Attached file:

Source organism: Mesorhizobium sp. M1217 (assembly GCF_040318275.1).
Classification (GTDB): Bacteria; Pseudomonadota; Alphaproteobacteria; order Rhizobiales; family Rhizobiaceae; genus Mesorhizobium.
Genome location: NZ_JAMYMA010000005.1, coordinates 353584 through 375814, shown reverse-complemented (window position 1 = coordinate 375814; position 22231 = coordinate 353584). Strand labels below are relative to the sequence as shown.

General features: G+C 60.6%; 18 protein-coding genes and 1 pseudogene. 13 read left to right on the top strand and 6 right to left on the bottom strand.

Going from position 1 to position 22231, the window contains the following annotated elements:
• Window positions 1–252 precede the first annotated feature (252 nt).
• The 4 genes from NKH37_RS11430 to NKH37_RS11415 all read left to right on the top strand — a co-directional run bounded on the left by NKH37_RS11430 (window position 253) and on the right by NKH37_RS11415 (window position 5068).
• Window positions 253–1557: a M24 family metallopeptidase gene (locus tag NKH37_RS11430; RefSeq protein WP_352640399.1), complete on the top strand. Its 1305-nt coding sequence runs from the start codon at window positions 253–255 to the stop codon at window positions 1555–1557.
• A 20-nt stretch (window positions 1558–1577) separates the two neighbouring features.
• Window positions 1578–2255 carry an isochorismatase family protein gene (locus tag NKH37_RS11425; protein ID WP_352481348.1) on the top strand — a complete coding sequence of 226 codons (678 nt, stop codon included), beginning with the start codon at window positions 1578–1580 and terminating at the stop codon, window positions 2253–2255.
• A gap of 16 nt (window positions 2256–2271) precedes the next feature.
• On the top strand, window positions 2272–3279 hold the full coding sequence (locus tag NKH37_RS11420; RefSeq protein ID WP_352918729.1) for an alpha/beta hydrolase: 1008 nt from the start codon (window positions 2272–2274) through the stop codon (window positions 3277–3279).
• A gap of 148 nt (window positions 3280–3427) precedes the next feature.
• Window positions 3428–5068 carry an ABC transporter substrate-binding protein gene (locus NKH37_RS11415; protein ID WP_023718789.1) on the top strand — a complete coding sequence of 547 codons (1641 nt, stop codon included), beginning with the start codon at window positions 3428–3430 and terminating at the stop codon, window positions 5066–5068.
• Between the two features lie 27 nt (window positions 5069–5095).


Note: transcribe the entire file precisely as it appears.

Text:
Source organism: Mesorhizobium sp. M1217 (assembly GCF_040318275.1).
Classification (GTDB): Bacteria; Pseudomonadota; Alphaproteobacteria; order Rhizobiales; family Rhizobiaceae; genus Mesorhizobium.
Genome location: NZ_JAMYMA010000005.1, coordinates 353584 through 375814, shown reverse-complemented (window position 1 = coordinate 375814; position 22231 = coordinate 353584). Strand labels below are relative to the sequence as shown.

General features: G+C 60.6%; 18 protein-coding genes and 1 pseudogene. 13 read left to right on the top strand and 6 right to left on the bottom strand.

Going from position 1 to position 22231, the window contains the following annotated elements:
• Window positions 1–252 precede the first annotated feature (252 nt).
• The 4 genes from NKH37_RS11430 to NKH37_RS11415 all read left to right on the top strand — a co-directional run bounded on the left by NKH37_RS11430 (window position 253) and on the right by NKH37_RS11415 (window position 5068).
• Window positions 253–1557: a M24 family metallopeptidase gene (locus tag NKH37_RS11430; RefSeq protein WP_352640399.1), complete on the top strand. Its 1305-nt coding sequence runs from the start codon at window positions 253–255 to the stop codon at window positions 1555–1557.
• A 20-nt stretch (window positions 1558–1577) separates the two neighbouring features.
• Window positions 1578–2255 carry an isochorismatase family protein gene (locus tag NKH37_RS11425; protein ID WP_352481348.1) on the top strand — a complete coding sequence of 226 codons (678 nt, stop codon included), beginning with the start codon at window positions 1578–1580 and terminating at the stop codon, window positions 2253–2255.
• A gap of 16 nt (window positions 2256–2271) precedes the next feature.
• On the top strand, window positions 2272–3279 hold the full coding sequence (locus tag NKH37_RS11420; RefSeq protein ID WP_352918729.1) for an alpha/beta hydrolase: 1008 nt from the start codon (window positions 2272–2274) through the stop codon (window positions 3277–3279).
• A gap of 148 nt (window positions 3280–3427) precedes the next feature.
• Window positions 3428–5068 carry an ABC transporter substrate-binding protein gene (locus NKH37_RS11415; protein ID WP_023718789.1) on the top strand — a complete coding sequence of 547 codons (1641 nt, stop codon included), beginning with the start codon at window positions 3428–3430 and terminating at the stop codon, window positions 5066–5068.
• Between the two features lie 27 nt (window positions 5069–5095).